So concludes a team of scientists including a University of Florida geneticist. The team's findings, reported in today's online edition of Nature, suggest that certain plants could become invasive if they spread to places that were previously too cold for them.
"This paper is the first to suggest that the mechanisms that aid invasive species when they move from one continent to the next may actually work within continents when climate change gradually extends the distributional range of a species," said Koen J.F. Verhoeven, an evolutionary biologist at The Netherlands Institute of Ecology. "Plants may be able to outrun, so to speak, their enemies from the southern range."
Often, exotic plants and animals are introduced to new continents or geographic regions by travelers and commerce. Separation from their natural enemies can drive their invasive success in the new range. But, increasingly, the distribution of many species is shifting because of climate change and changes in land use.
Led by scientists Tim Engelkes, Elly Morriën and Wim van der Putten of The Netherlands Institute of Ecology, with collaborators from the University of Florida, Wageningen University and Leiden University, the researchers compared exotic plant species that had recently established in Millingerwaard, a nature preserve in The Netherlands, with related native plant species from the same area.
"We set out to see whether the native and exotics responded differently to natural enemies such as herbivores or microorganisms in the soil," said Lauren McIntyre, an associate professor of molecular genetics and microbiology in UF's College of Medicine and a member of the UF Genetics Institute. "UF helped develop a statistical model that took into account the experimental design and had good power to detect the effects of herbivory."
Scientists grew six exotic and nine native plant species in pots with field-collected soil from the Millingerwaard area, allowing natural soil pathogenic microbes to accumulate in the pots. Then they removed the plants and replanted the soils with the same plant species.
The growth of native plants was reduced far more than the growth of exotic species, indicating natives were more vulnerable to natural soil-borne microbes.
In addition, all plant species were exposed to North African locusts and a widespread species of aphid. These herbivores were not expected to show a preference for either the native or the exotic species. But they preferred the native plants and left the exotic ones relatively alone.
Researchers say the findings help to better assess the ecological consequences of climate change. The success of exotic plants expanding their range in response to warmer climates may be comparable to invasive exotic plant species that arrive from other continents, representing an additional threat to biodiversity.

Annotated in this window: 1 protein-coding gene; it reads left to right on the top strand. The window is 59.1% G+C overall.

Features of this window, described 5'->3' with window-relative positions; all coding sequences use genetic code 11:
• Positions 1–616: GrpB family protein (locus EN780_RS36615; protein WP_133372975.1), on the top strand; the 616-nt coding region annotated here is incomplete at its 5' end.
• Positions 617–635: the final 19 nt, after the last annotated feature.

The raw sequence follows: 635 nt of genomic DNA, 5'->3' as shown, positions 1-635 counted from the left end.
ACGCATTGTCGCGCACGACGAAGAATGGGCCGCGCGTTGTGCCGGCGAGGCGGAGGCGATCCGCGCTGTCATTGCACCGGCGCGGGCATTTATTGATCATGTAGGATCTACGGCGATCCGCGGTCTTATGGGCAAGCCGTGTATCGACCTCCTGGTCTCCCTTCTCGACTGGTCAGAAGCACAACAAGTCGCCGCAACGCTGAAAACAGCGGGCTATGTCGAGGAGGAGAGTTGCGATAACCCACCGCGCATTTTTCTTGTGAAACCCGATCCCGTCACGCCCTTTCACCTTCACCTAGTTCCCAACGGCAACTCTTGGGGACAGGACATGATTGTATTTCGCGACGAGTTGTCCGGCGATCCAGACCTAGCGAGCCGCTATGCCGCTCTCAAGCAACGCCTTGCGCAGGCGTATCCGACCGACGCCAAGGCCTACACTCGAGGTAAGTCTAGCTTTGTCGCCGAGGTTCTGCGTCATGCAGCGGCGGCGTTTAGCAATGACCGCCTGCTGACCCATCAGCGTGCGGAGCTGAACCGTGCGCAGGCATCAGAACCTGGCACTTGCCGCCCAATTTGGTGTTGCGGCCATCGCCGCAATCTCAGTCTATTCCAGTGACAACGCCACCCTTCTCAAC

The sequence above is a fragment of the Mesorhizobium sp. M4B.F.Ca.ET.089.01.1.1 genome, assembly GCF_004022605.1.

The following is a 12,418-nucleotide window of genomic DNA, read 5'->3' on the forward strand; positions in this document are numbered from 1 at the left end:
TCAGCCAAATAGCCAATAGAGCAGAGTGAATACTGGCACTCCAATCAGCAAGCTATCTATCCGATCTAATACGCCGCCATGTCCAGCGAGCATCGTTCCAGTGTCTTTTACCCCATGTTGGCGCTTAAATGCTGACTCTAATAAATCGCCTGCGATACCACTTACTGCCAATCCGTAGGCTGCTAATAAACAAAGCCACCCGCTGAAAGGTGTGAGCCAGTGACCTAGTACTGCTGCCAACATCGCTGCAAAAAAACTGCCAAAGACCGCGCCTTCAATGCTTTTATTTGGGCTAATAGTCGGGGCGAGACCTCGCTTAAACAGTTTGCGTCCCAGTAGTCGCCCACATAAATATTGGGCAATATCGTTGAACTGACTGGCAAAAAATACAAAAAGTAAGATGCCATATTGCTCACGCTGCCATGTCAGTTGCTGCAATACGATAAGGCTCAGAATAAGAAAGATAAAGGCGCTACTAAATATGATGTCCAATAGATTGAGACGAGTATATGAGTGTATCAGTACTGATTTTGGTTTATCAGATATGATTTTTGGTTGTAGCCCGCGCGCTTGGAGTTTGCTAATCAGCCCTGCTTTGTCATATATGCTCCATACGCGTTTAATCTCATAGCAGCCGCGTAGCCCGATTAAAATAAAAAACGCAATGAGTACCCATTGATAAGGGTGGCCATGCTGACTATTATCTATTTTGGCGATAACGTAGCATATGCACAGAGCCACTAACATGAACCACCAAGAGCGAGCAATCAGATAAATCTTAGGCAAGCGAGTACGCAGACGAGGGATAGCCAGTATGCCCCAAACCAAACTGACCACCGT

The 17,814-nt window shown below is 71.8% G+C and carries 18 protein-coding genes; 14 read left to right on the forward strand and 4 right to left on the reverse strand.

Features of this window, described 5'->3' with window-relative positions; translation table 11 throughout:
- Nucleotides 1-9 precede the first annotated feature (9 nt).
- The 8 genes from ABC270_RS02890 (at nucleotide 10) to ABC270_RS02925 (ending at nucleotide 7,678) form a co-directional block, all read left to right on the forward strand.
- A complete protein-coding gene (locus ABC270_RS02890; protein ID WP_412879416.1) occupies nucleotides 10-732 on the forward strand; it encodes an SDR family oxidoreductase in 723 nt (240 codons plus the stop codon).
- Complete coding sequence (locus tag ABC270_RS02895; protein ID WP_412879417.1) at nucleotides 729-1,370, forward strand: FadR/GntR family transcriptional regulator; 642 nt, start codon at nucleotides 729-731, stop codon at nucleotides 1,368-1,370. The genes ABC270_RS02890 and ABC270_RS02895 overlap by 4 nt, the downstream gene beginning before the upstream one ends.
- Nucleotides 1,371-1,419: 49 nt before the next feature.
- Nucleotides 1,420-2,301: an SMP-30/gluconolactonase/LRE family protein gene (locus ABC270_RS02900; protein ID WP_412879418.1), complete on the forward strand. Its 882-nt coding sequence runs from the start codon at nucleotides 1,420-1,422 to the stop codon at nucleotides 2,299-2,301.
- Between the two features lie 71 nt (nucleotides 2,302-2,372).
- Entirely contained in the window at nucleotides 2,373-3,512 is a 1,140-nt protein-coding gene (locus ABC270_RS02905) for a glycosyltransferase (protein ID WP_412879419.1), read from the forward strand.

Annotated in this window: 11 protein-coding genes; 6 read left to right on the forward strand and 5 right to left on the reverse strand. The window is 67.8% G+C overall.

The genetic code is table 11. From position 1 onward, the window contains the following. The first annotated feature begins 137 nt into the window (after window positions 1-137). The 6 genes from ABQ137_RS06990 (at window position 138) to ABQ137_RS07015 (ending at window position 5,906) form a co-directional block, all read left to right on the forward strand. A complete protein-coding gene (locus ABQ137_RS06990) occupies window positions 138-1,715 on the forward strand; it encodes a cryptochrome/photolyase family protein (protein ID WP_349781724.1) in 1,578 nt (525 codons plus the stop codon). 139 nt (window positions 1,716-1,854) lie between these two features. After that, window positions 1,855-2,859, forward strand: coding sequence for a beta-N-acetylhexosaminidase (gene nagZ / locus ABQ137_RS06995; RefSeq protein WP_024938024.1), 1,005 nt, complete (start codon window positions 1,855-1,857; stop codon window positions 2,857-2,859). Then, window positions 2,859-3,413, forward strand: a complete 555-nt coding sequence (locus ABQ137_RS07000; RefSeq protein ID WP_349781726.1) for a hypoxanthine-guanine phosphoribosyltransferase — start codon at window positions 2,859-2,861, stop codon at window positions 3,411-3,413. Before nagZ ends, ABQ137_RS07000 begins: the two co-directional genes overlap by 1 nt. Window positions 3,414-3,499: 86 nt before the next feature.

John Pastor | EurekAlert!
Bare bones: Making bones transparent
27.04.2017 | California Institute of Technology
Link Discovered between Immune System, Brain Structure and Memory
26.04.2017 | Universität Basel
More and more automobile companies are focusing on body parts made of carbon fiber reinforced plastics (CFRP). However, manufacturing and repair costs must be further reduced in order to make CFRP more economical in use. Together with the Volkswagen AG and five other partners in the project HolQueSt 3D, the Laser Zentrum Hannover e.V. (LZH) has developed laser processes for the automatic trimming, drilling and repair of three-dimensional components.
Automated manufacturing processes are the basis for ultimately establishing the series production of CFRP components. In the project HolQueSt 3D, the LZH has...
Reflecting the structure of composites found in nature and the ancient world, researchers at the University of Illinois at Urbana-Champaign have synthesized thin carbon nanotube (CNT) textiles that exhibit both high electrical conductivity and a level of toughness that is about fifty times higher than copper films, currently used in electronics.
"The structural robustness of thin metal films has significant importance for the reliable operation of smart skin and flexible electronics including...
The nearby, giant radio galaxy M87 hosts a supermassive black hole (BH) and is well-known for its bright jet dominating the spectrum over ten orders of magnitude in frequency. Due to its proximity, jet prominence, and the large black hole mass, M87 is the best laboratory for investigating the formation, acceleration, and collimation of relativistic jets. A research team led by Silke Britzen from the Max Planck Institute for Radio Astronomy in Bonn, Germany, has found strong indication for turbulent processes connecting the accretion disk and the jet of that galaxy providing insights into the longstanding problem of the origin of astrophysical jets.
Supermassive black holes form some of the most enigmatic phenomena in astrophysics. Their enormous energy output is supposed to be generated by the...
The probability to find a certain number of photons inside a laser pulse usually corresponds to a classical distribution of independent events, the so-called...
Microprocessors based on atomically thin materials hold the promise of the evolution of traditional processors as well as new applications in the field of flexible electronics. Now, a TU Wien research team led by Thomas Müller has made a breakthrough in this field as part of an ongoing research project.
Two-dimensional materials, or 2D materials for short, are extremely versatile, although – or often more precisely because – they are made up of just one or a...
20.04.2017 | Event News
18.04.2017 | Event News
03.04.2017 | Event News
27.04.2017 | Life Sciences
27.04.2017 | Physics and Astronomy
27.04.2017 | Earth Sciences